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  1. #11
    Senior Member ceecee's Avatar
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    Quote Originally Posted by Domino View Post
    Red, I'll send you a PM. I've only heard of TNF inhibitors once, and I know nothing about them. NEVER heard of DMARDs. I've also been diagnosed with Reynaud's and Sjogren's syndrome. My father has sleep disruptions as does my mother, and my father shows signs of spondylitis as well.

    Ceecee, what sort of PT and abdominal exercises do you do? My body reacts to exercise either very well or very badly. I have 3 pound weights to help build me up by degrees, and I walk/do isolation exercises.
    Laying on my back is the worst position. Because of that, my PT found some that I could do standing. I started with 5 lb dumbells in each hand and worked up to 10 lbs.

    http://s3.amazonaws.com/data.tumblr....ygngsL6KZXg%3D

    After a couple months I added the traditional ab moves on my back. I use the elliptical every other day and walking plus some Pilates stretching on my hamstrings.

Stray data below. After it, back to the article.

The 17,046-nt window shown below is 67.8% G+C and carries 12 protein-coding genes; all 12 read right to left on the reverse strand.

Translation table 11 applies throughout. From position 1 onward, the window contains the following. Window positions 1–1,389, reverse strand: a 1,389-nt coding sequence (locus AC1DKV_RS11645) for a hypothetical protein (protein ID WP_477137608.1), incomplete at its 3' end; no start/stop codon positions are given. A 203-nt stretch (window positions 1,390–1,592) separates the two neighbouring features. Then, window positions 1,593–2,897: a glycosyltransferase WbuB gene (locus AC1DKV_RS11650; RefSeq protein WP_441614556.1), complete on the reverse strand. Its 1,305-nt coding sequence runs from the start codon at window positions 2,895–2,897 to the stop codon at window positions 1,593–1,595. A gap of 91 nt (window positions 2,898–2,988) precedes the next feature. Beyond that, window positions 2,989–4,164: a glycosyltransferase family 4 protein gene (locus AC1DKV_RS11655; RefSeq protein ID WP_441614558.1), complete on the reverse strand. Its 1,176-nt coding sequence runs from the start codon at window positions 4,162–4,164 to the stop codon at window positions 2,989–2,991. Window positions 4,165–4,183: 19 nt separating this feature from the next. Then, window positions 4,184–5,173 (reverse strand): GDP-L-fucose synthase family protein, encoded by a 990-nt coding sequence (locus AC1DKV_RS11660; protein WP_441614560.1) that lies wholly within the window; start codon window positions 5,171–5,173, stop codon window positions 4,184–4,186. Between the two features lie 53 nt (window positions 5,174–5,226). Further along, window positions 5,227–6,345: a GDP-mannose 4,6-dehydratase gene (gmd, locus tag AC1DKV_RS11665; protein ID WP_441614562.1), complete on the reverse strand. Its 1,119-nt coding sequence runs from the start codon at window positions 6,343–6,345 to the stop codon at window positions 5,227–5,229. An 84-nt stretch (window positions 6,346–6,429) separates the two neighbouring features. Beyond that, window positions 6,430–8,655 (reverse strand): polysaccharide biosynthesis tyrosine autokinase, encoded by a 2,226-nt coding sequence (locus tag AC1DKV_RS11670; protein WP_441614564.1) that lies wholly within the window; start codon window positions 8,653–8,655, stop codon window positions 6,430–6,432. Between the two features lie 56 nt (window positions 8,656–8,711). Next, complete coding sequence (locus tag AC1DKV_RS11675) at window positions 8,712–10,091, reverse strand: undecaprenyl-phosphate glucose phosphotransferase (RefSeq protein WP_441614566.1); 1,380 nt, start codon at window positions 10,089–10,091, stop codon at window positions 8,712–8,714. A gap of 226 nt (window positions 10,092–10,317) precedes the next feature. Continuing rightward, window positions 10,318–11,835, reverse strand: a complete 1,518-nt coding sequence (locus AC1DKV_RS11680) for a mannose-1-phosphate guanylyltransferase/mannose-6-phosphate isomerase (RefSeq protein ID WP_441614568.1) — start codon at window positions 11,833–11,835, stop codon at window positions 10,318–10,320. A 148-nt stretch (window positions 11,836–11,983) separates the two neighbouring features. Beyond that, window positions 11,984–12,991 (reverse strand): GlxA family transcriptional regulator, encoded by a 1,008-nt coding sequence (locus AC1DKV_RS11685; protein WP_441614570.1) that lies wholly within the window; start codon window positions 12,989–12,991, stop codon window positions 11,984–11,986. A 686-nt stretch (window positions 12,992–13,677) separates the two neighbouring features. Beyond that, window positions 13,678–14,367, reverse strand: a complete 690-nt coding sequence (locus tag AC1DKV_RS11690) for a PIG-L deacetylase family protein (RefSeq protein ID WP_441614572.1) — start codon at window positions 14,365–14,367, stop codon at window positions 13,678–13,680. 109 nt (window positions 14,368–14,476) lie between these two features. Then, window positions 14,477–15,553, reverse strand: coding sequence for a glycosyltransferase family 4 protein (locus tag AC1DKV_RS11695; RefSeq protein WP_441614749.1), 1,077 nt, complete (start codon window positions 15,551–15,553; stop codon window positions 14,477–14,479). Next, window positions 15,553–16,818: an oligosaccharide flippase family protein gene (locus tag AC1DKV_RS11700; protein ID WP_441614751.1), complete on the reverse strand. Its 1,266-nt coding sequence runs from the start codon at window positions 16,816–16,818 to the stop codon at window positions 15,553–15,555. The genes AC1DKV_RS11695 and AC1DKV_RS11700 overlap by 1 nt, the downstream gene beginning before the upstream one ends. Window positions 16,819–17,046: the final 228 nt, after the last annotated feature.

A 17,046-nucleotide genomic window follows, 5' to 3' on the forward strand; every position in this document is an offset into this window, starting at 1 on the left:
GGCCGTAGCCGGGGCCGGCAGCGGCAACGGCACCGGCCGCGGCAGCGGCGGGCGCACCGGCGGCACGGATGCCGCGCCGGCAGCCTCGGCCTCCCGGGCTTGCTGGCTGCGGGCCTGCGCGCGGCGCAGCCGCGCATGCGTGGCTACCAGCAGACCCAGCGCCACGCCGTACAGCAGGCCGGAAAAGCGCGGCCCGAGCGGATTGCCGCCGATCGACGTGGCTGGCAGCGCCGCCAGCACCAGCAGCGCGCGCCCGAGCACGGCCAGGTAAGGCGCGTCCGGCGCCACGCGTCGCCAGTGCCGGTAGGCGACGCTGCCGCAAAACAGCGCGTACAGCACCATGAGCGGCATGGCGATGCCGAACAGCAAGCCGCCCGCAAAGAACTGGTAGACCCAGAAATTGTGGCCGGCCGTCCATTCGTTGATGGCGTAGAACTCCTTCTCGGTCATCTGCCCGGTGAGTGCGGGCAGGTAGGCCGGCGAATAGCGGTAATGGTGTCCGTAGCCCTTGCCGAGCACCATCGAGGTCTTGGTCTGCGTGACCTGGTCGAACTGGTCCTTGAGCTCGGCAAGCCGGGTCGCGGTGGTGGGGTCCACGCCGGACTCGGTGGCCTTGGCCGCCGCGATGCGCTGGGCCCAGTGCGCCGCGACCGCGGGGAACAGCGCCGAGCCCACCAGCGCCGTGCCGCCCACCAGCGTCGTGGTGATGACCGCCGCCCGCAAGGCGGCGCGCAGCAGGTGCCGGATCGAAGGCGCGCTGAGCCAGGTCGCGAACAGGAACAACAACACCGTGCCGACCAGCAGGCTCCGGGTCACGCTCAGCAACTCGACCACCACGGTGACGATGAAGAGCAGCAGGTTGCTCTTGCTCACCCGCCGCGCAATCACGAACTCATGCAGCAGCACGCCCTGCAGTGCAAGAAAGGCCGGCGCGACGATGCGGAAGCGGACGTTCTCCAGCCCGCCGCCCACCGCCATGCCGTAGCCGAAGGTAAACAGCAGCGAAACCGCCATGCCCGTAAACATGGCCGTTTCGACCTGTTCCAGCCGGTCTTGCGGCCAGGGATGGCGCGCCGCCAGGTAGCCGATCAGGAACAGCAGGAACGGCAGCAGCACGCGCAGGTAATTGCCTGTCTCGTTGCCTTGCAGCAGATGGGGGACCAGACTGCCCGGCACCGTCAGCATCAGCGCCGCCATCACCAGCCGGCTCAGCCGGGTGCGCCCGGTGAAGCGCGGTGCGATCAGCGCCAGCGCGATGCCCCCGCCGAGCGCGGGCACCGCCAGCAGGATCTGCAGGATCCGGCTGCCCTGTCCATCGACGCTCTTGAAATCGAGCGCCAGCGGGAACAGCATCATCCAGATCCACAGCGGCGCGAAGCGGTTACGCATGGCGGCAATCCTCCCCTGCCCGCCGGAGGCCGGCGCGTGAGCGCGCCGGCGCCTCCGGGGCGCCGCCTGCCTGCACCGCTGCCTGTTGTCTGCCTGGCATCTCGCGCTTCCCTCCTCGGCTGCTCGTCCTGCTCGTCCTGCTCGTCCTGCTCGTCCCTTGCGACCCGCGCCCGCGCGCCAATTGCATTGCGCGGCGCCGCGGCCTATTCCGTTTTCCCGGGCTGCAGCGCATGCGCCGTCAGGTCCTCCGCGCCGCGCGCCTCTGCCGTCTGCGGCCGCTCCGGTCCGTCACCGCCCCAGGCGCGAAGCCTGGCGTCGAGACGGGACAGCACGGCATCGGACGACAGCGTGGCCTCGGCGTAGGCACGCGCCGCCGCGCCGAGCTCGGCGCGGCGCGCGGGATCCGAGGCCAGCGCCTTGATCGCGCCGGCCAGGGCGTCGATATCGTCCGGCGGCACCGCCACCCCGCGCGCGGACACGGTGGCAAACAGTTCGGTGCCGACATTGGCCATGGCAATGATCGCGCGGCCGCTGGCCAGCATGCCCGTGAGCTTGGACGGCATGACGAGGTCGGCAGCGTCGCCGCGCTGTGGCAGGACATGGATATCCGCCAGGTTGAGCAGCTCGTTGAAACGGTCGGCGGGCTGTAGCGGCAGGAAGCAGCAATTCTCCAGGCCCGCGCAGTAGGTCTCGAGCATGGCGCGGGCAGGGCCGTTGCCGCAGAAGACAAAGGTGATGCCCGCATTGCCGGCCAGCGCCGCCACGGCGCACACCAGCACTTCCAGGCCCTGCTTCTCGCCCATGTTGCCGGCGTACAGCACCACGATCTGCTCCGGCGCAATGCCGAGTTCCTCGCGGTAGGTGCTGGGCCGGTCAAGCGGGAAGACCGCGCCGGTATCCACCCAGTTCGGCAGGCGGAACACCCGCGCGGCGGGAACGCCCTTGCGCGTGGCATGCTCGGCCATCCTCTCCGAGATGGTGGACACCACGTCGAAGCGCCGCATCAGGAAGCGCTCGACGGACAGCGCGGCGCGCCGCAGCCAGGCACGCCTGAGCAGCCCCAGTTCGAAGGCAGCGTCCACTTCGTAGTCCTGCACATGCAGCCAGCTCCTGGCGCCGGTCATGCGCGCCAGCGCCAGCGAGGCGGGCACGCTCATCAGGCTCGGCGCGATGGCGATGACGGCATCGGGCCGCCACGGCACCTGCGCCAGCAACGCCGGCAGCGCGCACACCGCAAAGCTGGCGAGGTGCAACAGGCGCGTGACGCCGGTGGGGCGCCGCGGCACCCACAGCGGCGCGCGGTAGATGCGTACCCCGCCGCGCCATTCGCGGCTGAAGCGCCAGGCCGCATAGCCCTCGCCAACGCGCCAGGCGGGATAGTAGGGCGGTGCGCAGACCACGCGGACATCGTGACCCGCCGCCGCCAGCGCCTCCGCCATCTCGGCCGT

I like to rock n' roll all night and *part* of every day. I usually have errands... I can only rock from like 1-3.

  2. #12
    As Long As It Takes.... Redbone's Avatar
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    ^I've noted the same affect. I don't know if I can really give up all sweets but I do know that I absolutely cannot overindulge without paying a price. I've had some raging inflammation from that. My friend sent me some information about the connection between insulin regulation and sweets (apparently humans were not made to consume large amounts of sweets without overloading the system).